Now showing 1 - 1 of 1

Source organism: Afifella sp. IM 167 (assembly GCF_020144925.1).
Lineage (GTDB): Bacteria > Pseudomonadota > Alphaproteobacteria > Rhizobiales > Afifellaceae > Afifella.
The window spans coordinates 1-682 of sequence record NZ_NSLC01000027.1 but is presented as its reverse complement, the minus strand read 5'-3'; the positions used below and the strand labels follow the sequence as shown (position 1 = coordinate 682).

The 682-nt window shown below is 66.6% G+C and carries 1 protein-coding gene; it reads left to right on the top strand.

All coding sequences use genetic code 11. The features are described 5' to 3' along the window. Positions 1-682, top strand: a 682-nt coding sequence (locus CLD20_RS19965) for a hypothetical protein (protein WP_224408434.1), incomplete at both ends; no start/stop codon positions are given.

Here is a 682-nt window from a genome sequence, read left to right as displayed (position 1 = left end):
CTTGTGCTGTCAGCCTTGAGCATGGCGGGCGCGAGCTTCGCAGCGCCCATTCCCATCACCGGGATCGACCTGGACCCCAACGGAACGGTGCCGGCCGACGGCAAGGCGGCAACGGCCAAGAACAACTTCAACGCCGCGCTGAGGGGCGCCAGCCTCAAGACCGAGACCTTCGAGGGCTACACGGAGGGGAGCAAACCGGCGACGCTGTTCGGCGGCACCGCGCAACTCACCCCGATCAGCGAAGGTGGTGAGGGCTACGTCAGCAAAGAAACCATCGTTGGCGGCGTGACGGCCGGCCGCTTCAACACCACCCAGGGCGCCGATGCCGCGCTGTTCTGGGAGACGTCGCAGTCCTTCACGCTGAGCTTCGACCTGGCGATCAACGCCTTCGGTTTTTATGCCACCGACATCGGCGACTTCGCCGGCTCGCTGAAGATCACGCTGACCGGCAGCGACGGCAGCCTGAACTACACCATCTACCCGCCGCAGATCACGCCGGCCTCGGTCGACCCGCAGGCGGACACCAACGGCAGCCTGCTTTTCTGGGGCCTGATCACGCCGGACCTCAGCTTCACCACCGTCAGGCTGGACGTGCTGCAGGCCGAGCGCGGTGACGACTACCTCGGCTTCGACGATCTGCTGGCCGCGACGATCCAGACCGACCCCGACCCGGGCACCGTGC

ItemThe potential use of LiDAR and digital imagery in selection of suitable forest harvesting systemsAlam, Muhammad Mahbubul ( 2013)Major factors affecting the productivity and efficiency of mechanized forest harvesting systems include stand conditions (e.g. tree form, tree size, crown size and the type and density of trees), terrain conditions (e.g. slope, ground roughness, ground strength, road and drainage features, etc.), yield, operator performance (e.g. experience, skill and work technique), and machinery limitations or design. The purpose of the study was to examine whether ‘tree size’ and ‘slope’ information derived from LiDAR (Light Detection And Ranging) data and multispectral imagery, could be used to predict the productivity and efficiency of forest harvesting equipment. Tree size is known to be the biggest influence on harvester productivity. The study aimed at developing a productivity model for a harvester operating in a 35-year-old radiata pine (Pinus radiata) plantation in South Australia using data obtained from low density LiDAR (Light Detection And Ranging) (2.6 points / m2) and high resolution Quickbird imagery (60 cm). Tree size extracted from a harvester onboard computer system (OBC) was used to estimate tree size impact on harvester productivity by conducting a time study. LiDAR-derived tree heights were not found to be significantly different (p < 0.05) from field measured tree heights and the absolute mean underestimation of LiDAR-height was 1.3 m. LiDAR-derived tree height estimates were found to be poorly related to tree volume and hence to harvester productivity. This was believed to be the result of the stand’s thinning history reducing the range of tree sizes i.e. removal of trees in the thinning operations. An attempt, therefore to estimate crown diameter from Quickbird imagery and or low density LiDAR was made which, in combination with LiDAR height, might be used to estimate tree volume and hence harvester productivity. Slope is a major terrain factor affecting harvester productivity. A study in Tasmania examined the ability of LiDAR to derive terrain slope over large areas and to use the derived slope data to model the effect of slope on the productivity of a self-levelling feller-buncher in order to predict its productivity for a wide range of slopes. Low intensity LiDAR (>3 points / m2) flown in 2011 over the study site was used to derive slope classes. A time and motion study carried out for the harvesting operation was used to evaluate the impact of tree volume (estimated from manual tree measurements) and slope on the feller-buncher productivity. The study found that productivity of the feller-buncher was significantly greater on moderate slope (11-18°) than on steep slope (18-27°). This difference in productivity resulted from operator technique differences related to felling. The productivity models were tested using LiDAR-derived slope and trees not used in the model development and were found to be able to accurately predict the effect of slope on the productivity of the feller-buncher. To better understand the drivers of harvesting productivity, a detailed comparative study of two single-grip harvesters was carried out in Australian Pinus radiata clearfell harvesting operations. Significant differences in productivity between the harvesters were found to be largely due to operator working technique differences. This factor cannot be determined through remote sensing. However, its influence can be reduced by using a general productivity model obtained from multiple operators.